Where there's fire, there's probably smoke-or in this case, Chinese authorities blowing smoke. China's government is stepping up its Internet crackdown by closing nearly 12,000 cybercafes temporarily and over 3,300 permanently. China's Xinhua news agency claims the motive is safety concerns after a fire last June at a Beijing cafe killed 25 people. But Asia analysts say this may be an excuse to seal up access points to unfiltered information. Cybercafes are important for tens of millions of Chinese who go online. Users can rent a connection without having to own computers. This creates problems for China's rulers, who want to attract foreign high-tech investment without giving up strict censorship. Recent months have seen the government's noose grow tighter. Internet cafes must now ban minors and close by midnight, and managers must keep records of customers' identities. Communist authorities have also reportedly instituted new filters that block both forbidden sites and certain keywords. Researchers at Harvard Law School's Berkman Center for Internet & Society investigated China's Internet lines to see what the government censors. Sites on democracy, Taiwan, and Tibet were most frequently blocked.
Too true to your school?
Some collegiate sports fans wouldn't be caught dead in a rival team's colors. Others plan to be caught dead in their own team's colors. Aaron Kessler of the Associated Press reports that at least two companies, Georgia-based Collegiate Memorials and Texas-based White Light, are catering to a growing demand for college-themed caskets. The caskets, which run as high as $2,390, sport the school's insignia sewn into a velvet interior; some models can also play the school's fight song. "It's one more way to support your school," said Scott Walston of Collegiate Memorials.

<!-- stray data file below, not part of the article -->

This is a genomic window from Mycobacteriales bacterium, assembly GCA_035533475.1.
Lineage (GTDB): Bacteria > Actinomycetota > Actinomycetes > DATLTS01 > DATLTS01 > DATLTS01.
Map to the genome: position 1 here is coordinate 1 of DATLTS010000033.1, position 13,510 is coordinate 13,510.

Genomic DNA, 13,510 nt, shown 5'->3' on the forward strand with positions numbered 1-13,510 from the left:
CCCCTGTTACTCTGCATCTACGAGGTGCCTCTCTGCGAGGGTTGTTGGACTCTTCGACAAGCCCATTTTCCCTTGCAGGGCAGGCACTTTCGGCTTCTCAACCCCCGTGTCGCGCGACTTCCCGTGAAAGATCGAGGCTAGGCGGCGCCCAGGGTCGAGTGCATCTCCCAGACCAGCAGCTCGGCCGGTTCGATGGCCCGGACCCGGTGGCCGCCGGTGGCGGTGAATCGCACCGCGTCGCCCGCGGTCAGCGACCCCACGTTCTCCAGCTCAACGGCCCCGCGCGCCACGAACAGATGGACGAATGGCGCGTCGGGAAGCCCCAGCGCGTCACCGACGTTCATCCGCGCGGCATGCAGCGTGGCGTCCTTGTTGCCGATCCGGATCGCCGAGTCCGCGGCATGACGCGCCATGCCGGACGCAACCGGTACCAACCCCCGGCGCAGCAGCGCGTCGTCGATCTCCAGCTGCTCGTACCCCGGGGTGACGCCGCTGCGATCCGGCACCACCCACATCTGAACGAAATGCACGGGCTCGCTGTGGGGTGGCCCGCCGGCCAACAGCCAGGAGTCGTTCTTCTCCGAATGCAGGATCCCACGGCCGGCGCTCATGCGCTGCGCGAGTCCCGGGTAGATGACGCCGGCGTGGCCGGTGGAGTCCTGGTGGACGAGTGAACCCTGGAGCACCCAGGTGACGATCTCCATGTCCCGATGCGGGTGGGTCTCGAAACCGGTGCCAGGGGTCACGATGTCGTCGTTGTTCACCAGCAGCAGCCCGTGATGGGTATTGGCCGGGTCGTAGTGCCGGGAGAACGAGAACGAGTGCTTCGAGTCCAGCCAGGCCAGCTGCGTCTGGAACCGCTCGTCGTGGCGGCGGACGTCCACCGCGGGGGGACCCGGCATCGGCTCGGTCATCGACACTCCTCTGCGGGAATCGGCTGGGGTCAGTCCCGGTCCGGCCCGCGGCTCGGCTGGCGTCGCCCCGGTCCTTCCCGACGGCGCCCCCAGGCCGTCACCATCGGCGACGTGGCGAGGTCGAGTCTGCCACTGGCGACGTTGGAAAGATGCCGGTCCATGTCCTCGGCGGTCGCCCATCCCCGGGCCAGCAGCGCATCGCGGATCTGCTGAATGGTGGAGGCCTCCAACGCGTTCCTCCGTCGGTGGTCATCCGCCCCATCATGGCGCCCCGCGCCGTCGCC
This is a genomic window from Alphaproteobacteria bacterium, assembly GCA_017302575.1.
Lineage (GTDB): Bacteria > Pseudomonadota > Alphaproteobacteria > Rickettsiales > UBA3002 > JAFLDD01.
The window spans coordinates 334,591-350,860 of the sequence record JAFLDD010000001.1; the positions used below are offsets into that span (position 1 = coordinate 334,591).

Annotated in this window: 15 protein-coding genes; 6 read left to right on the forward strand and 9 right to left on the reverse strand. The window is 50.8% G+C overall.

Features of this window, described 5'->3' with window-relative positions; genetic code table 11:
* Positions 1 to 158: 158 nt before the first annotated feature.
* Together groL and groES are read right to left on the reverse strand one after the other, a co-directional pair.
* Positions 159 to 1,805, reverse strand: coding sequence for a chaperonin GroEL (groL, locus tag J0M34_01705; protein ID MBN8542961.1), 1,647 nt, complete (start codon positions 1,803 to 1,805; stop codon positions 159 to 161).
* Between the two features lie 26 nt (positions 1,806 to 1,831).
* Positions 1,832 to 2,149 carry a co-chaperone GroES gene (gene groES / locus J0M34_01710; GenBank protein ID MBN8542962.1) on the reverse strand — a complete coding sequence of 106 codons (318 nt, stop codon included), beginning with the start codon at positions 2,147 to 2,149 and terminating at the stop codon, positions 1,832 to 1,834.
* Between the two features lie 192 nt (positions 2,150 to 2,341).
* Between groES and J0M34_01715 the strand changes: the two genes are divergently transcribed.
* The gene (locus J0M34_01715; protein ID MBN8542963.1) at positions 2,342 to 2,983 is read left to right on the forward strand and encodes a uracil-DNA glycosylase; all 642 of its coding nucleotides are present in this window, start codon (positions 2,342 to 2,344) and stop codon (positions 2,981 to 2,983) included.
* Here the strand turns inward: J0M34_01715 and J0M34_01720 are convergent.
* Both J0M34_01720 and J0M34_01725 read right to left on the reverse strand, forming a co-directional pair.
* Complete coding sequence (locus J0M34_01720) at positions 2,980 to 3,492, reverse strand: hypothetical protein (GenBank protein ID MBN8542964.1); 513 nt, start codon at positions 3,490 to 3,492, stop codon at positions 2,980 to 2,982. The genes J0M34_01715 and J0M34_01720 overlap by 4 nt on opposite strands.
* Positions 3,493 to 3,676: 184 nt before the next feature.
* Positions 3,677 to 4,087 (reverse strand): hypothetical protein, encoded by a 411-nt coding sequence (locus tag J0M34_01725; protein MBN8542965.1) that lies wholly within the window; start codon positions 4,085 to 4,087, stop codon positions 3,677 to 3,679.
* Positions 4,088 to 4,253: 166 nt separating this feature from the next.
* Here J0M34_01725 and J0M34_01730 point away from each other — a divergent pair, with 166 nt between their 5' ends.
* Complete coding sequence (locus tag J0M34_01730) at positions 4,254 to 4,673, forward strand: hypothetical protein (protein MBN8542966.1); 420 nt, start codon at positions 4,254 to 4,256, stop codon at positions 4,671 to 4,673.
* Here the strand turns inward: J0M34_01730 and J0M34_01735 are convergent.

In a cellular age, why plunk quarters into stationary phones? Apparently enough people are asking this question to drive pay phones-once a fixture in American cities-out of business. The coin-operated metal boxes are slowly vanishing as cell-phone use grows and operators find it costs too much to maintain pay phones, reports Yuki Noguchi in The Washington Post. Even at 50 cents a call, many units still lose money. Robert Hayden, president of U.S. Teleservices, told the paper that phones that once made him $200 a month sometimes lose him $20 a month now. (His solution: Replace his pay phones with ATM machines.) The pay phone population peaked at 2.7 million in the mid-1990s and has fallen back to about 1.9 million. Local phone companies own about 75 percent of pay phones and independent operators run the rest. Both groups are cutting back.
Liberals try to "muscle up"
The Democrats are still looking for their Limbaugh. Jim Rutenberg reports in The New York Times that some leading partisans "are scouring the nation" for a liberal mass-market superstar. Strident liberals tend to bomb, as Mario Cuomo and Jim Hightower did on the radio and Phil Donahue is doing for MSNBC. "Most liberal talk shows are so, you know, milquetoast, who would want to listen to them?" liberal TV producer Harry Thomason told the paper. Assorted Democrats are talking about launching new cable TV and radio ventures to drum up even more support for their talking points than the networks and print media give them. Some liberals also want to clone the Heritage Foundation, the flagship conservative think tank that helps shape public policy in Washington. Former Clinton chief of staff John Podesta is considering the idea: "Across the board, we need to muscle up," he told the paper, apparently referencing the flabbiness of liberal think tanks, single-issue groups, and countless political science departments.
Journalists used the amusing-on-first-hearing term "between Iraq and a hard place" well over 200 times in 2002. U.S. headlines included "Jordan caught between Iraq and a hard place" (Austin American-Statesman) and "Iraq and a hard place: will there be a war?" (The Washington Post). Many journalists abroad also could not resist: "U.S. caught between Iraq and a hard place" (The Weekend Australian), "Blix caught between Iraq and a hard place" (Sydney Morning Herald), "Don't get caught twixt Iraq and a hard place" (Calgary Sun), "Caught between Iraq and a hard place" (Belfast Telegraph). The first press usage recorded in Lexis-Nexis came in 1985, when the journal Defense & Foreign Affairs used the phrase to refer to Kuwait's situation.